We can go further by enabling our students to make the connections between then and our modern, globalised world.
What does that look like practically? Take a text like Shakespeare’s The Tempest- a play concerned with the ramifications of conquest, enslavement and colonisation. When I was myself taught it, many moons ago, first as a middle schooler and then as a GCSE student, no mention was ever made, other than a brief look at the relationship of patronage between monarch and playwright or the difference between a Duke and Prince in the city states of Italy. Instead, much was made of Caliban as a ‘noble savage’. The former because Shakespeare gifts him the most poetic of lines and ‘savage’ because of his traitorous lechery. Conspicuously absent was the British political context in which the Bard created his fantastical world.
Now, my students are taught it using the famous Armada Portrait. Painted after England defeated the Spanish Armada, Elizabeth I sits in the foreground, her wealth and royalty displayed not only in her bejeweled attire and crown but also the luxurious interior she is positioned within. Under her right hand is the globe. Accompanying the image, pupils are given a text which informs them that Elizabeth’s era is sometimes called ‘The Age of Exploration’ and that any new land found by her many explorers became England’s, allowing Elizabeth to spread her rule over into North America, the West Indies and parts of India. When, then, we are introduced to a Caliban who curses his master and declares “This island’s mine, by Sycorax my mother, / Which thou tak’st from me” pupils were better able to hear the critique of colonial expansion inherent within it.
For students to understand this distant history’s relationship to their present, I asked them to consider how a worrying number of the world’s languages are under threat of extinction because of the preeminence of English.
Suddenly, what could have been a dusty lesson in which pupils are ‘told’ about their history, was transformed into a reality they understood they themselves were implicated within.
Students should be taught that while the famed Age of Enlightenment, or Age of Reason, gave us groundbreaking discoveries of scientists and mathematicians like Isaac Newton, it was also fueled by the greedy expansion of slavery and colonialism. Few pupils are aware that Newton’s discovery of gravity was not the sole result of sitting under an apple tree. Knowing that the gravitational pull of the moon affects ocean tides, Newton required tide readings from across the globe. He received these from readings collected by East India Company officers. Without Newton’s universal law of gravitation, engineers would be without the equation needed to propel rockets into space. Without these, we would have no GPS, no weather forecasts and no broadband, amongst other everyday essentials. Pupils should be taught how, to quote historian Howard W. French ‘the globe became permanently stitched together and thus became “modern”’.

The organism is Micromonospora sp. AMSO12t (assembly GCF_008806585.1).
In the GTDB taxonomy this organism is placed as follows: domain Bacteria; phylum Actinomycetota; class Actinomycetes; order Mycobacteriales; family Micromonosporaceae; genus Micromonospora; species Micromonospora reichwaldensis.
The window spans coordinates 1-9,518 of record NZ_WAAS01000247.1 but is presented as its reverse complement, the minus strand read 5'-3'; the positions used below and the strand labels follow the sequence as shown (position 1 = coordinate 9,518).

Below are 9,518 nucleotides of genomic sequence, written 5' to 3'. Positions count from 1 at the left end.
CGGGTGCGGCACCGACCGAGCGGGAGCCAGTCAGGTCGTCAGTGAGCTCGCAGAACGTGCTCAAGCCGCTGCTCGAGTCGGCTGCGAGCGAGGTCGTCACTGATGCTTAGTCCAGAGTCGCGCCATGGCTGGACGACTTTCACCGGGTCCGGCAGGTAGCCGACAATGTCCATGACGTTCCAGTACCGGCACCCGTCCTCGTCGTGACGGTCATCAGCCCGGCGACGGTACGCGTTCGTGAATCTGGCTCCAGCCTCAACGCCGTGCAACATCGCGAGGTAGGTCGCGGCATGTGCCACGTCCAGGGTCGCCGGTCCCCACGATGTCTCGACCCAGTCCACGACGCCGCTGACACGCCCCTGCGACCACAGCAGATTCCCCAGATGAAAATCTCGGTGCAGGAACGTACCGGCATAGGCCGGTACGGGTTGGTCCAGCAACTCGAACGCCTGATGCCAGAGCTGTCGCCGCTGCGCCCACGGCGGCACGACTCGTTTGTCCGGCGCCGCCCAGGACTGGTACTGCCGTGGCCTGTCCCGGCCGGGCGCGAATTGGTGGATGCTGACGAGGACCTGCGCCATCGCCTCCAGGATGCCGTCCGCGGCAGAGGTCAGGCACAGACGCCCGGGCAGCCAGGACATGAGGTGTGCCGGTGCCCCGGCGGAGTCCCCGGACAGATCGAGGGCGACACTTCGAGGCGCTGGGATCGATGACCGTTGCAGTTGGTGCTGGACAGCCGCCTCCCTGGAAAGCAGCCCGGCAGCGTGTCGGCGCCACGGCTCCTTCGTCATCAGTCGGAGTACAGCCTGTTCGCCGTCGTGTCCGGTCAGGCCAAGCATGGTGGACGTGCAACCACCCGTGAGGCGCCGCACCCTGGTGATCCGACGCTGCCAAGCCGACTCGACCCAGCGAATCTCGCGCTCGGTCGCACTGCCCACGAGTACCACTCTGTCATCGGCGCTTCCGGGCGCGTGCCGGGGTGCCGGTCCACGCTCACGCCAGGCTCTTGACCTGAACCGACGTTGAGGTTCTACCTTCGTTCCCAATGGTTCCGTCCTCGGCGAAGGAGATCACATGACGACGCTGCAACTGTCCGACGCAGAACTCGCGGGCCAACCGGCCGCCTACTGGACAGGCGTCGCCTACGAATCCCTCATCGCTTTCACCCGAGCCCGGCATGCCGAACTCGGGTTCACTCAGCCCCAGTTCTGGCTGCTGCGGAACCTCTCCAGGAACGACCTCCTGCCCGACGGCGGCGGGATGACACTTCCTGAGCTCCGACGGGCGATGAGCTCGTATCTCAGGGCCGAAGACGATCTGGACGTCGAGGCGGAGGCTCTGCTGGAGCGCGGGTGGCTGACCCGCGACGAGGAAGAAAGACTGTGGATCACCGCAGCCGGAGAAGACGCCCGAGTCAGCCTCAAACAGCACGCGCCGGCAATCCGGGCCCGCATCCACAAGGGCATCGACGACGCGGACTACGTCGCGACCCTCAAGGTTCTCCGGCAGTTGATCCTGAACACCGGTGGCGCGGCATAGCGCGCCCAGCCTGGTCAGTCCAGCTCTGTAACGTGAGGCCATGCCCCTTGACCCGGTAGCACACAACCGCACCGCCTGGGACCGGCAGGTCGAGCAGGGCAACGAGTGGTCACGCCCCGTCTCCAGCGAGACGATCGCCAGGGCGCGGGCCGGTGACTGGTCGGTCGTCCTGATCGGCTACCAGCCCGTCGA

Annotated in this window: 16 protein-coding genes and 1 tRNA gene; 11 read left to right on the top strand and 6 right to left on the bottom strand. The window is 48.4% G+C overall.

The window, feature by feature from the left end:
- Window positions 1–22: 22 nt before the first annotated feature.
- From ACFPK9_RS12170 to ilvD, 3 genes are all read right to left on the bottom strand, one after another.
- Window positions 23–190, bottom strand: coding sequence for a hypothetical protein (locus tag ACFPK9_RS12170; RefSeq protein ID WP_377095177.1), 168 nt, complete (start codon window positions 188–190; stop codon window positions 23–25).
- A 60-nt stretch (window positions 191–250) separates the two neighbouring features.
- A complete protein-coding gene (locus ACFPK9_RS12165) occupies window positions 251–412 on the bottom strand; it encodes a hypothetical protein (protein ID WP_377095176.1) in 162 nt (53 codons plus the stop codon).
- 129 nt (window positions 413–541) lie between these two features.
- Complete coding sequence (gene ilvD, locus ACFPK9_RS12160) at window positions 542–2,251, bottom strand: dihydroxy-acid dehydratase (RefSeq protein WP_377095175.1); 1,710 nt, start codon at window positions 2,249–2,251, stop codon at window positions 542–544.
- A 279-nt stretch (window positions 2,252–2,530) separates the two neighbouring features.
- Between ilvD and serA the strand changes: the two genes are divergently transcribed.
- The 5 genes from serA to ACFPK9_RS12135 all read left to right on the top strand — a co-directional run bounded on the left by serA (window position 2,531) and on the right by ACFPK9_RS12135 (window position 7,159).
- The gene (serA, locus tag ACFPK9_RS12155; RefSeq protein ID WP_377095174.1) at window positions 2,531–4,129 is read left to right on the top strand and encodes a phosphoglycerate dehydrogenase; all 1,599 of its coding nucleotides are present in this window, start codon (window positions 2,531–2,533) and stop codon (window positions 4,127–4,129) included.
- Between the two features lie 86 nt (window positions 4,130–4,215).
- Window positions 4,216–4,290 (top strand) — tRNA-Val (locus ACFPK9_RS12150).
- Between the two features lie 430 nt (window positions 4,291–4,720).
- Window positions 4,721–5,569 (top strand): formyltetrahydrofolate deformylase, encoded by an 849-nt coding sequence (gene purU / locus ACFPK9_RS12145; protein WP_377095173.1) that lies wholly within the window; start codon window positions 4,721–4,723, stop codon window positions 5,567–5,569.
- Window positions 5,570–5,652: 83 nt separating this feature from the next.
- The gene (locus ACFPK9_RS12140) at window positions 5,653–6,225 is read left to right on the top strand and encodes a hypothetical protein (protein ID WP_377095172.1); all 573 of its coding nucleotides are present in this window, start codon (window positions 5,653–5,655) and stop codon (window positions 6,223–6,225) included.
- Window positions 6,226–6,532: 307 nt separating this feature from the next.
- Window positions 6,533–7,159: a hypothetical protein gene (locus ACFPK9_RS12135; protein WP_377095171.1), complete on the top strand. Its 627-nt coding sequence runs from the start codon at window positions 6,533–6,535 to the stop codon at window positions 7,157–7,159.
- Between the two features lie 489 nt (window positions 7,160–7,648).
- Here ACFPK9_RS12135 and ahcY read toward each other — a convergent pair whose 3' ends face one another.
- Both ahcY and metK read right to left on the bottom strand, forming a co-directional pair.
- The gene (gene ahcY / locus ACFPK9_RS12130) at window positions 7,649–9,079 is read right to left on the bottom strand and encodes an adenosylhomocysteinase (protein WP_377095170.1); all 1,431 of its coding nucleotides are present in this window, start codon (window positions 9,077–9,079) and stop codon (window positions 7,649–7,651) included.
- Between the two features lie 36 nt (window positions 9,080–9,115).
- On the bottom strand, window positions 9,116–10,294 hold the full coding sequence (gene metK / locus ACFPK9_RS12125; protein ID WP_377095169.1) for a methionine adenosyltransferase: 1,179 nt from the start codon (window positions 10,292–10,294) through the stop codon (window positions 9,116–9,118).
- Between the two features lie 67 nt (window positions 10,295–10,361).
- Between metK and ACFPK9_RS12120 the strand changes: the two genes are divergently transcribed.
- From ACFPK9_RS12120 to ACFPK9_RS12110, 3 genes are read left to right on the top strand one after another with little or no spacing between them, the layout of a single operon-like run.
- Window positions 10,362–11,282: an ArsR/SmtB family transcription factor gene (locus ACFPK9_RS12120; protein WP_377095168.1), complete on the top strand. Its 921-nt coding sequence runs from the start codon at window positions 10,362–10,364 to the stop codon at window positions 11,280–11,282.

Yet for a newer teacher or perhaps one not well versed in discussions about decolonising the curriculum, the question might well be, where do I start? We can begin by asking ourselves questions on where, within the curriculum, there are noticeable gaps? Which topics would benefit from an incorporation of material once dismissed as marginal or irrelevant? How might pupils’ critical and evaluative thinking be developed to understand that assumed notions of objectivity and neutrality are themselves politically loaded? How might we enable them to learn about what has been obscured or silenced and to ask questions about who loses and gains as a result? What should be clear in this approach is the centrality of involving pupils themselves. What are the questions they have about the forces that have shaped our world? By that I mean, what questions do they bring from the world outside into the classroom? How can the exploration of such queries become woven into the curriculum so that our teaching is guided by the principle of dialogue? In doing so, not only do we enliven their experience of learning by connecting their lives to the classroom but we also enable them to meaningfully engage with the reality of our diverse society.
In any classroom, the majority of pupils will know that slavery was a dark period of world history. Very few, if any, will however, understand that it was a system through which not only humans but services such as insurance, and information, like the tidal readings mentioned above, were gathered in London and propelled both city and country into the status of a superpower. Indeed, human rights lawyer Harpreet Kaur Paul argues that “Colonial practices (such as producing sugar, coffee, rice, and cotton cultivation on large slave plantations) continue to be indicators for per capita levels of poverty today.”
Are students of A-level economics widely taught this? Are they taught to consider how this past bears on the imbalanced distribution of suffering in the Global South as a direct result of the climate crisis? Are students of politics made to question why, if “between 1850 and 2002, countries in the Global North emitted at least three times as many greenhouse gas emissions as countries in the Global South, where approximately 85% of the world’s population resides”, who should take responsibility for the destruction of our planet?
Do we really expect education to be truly transformative? If our answer is ‘yes’ we have to teach our pupils how the modern world was made. Without this bedrock, they are left without a proper understanding of how we have arrived at our status quo.